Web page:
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A Conversation With Toni Tennille best known as one-half of the 1970s duo Captain & Tennille
http://www.bookpleasures.com/websitepublisher/articles/7929/1/A-Conversation-With-Toni-Tennille-best-known-as-one-half-of-the-1970s-duo-Captain-amp-Tennille/Page1.html
Norm Goldman


Reviewer & Author Interviewer, Norm Goldman. Norm is the Publisher & Editor of Bookpleasures.com.

He has been reviewing books for the past fifteen years when he retired from the legal profession.

To read more about Norm Follow Here






 
By Norm Goldman
Published on April 8, 2016
 


Norm Goldman, Publisher & Editor of Bookpleasures.com Interviews Toni Tennille- Best Known as one-half of the 1970s due Captain & Tennille With Former Husband Daryl Dragon


                                 

Bookpleasures.com welcomes as our guest Toni Tennille (born Cathryn Antoinette) and best known as one-half of the 1970s duo Captain & Tennille with her former husband Daryl Dragon.

Toni is a classically trained pianist and a prolific song writer who has released numerous solo albums celebrating the romantic music of big band and American standards. Today, Toni can be found working with
her award-winning Australian shepherd dogs in Lake Mary, Florida, and continuing to play the music she loves. She has recently completed her memoir Toni Tennille: A Memoir that will be released in April 2016.

Norm: Good day Toni and thanks for participating in our interview.

Could you tell us about your first exposure to music and how you decided to become a singer and song writer?

Toni: Norm, I can't remember a time when music WASN'T in my life.  My father was a big band singer, and my mother was one of the very first TV talk show hosts back in the 1950s.  Mother also studied piano, and often played the Steinway grand in our living room.

Norm: How much formal education have you had and how do you value that?

Toni:  Although I only completed two years of college at Auburn University, I had a fantastic early education.  I attended a private school for girls in Montgomery, Alabama for four years until my family could no longer afford the tuition.  At the private school, we studied beginning Algebra in the fourth grade, and French, as well as English grammar.  There was also an emphasis on music, which I loved.

Before moving on to high school, I studied, among other things, Latin Grammar at Cloverdale Middle school, and continued on with 3  years of Latin translation at Sidney Lanier High School in Montgomery, Alabama. I even made it through advanced algebra, plane and solid geometry and Trigonometry with all A's!!  I can't remember any of the math now, but the Latin helped tremendously with vocabulary.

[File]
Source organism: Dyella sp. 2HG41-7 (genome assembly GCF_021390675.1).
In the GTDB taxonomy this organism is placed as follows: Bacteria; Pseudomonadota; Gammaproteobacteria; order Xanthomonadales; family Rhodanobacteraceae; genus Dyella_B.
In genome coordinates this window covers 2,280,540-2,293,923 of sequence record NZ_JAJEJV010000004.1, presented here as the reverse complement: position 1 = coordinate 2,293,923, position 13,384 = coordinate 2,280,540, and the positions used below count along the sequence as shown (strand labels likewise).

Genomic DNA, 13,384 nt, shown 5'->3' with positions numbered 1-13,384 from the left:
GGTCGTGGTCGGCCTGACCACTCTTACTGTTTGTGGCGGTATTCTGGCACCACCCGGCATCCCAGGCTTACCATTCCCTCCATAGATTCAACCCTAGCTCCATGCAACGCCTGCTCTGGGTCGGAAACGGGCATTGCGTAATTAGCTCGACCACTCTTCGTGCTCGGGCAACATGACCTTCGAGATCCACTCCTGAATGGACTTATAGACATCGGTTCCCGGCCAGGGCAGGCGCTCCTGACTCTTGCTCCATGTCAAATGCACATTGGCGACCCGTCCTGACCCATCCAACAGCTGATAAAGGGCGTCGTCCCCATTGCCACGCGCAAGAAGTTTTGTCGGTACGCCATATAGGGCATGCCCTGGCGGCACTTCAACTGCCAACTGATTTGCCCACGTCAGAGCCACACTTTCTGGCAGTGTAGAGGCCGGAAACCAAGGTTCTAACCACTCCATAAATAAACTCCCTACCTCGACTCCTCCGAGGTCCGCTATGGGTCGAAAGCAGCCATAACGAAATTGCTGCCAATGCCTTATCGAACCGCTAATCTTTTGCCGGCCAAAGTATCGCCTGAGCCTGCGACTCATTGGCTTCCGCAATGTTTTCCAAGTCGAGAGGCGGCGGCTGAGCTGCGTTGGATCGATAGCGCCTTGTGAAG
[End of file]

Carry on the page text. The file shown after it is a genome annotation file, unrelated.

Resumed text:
Norm: What were your earliest gigs like?

Toni:  My first gig was playing piano for Idele Brooks, who was the “Exercise Lady” on TV in Montgomery.

Norm: You worked with the Beach Boys. Do you have any good stories about working with them?

Toni:  I have LOTS of stories about my time with the Beach Boys and I talk quite a bit about that in the Memoir.  Let's say that I learned a lot about what the responsibilities of a headliner act are, and used a lot of what I learned when Daryl and I began to tour as headliners ourselves.

Norm: You've had such a great career as a song writer and singer for several years. What do you love about songwriting & producing, that kept you going so strong? As a follow up, what is your process in writing songs?

Toni:  I'll have to say that the one thing that Daryl and I had together that was wonderful, fulfilling and exciting was our ability to create music together.  It was exciting to write a song, and then have Daryl produce a recording of it. 

Also, readers will learn in the memoir how important Daryl was as the inspiration to many of my songs.  On the other hand, they will learn how frustrating this was to me and why.  As far as the process of songwriting, to me it was like “taking dictation” from some ethereal place.  It is hard to describe, but I felt that I was almost like a conduit for the music that was just floating out there in some sort of magical space…perhaps you might say I was like a light switch….I turned the switch on, and the songs flowed through.

Norm: If you could change just one thing about the music industry today with the wave of a magic wand, what would it be?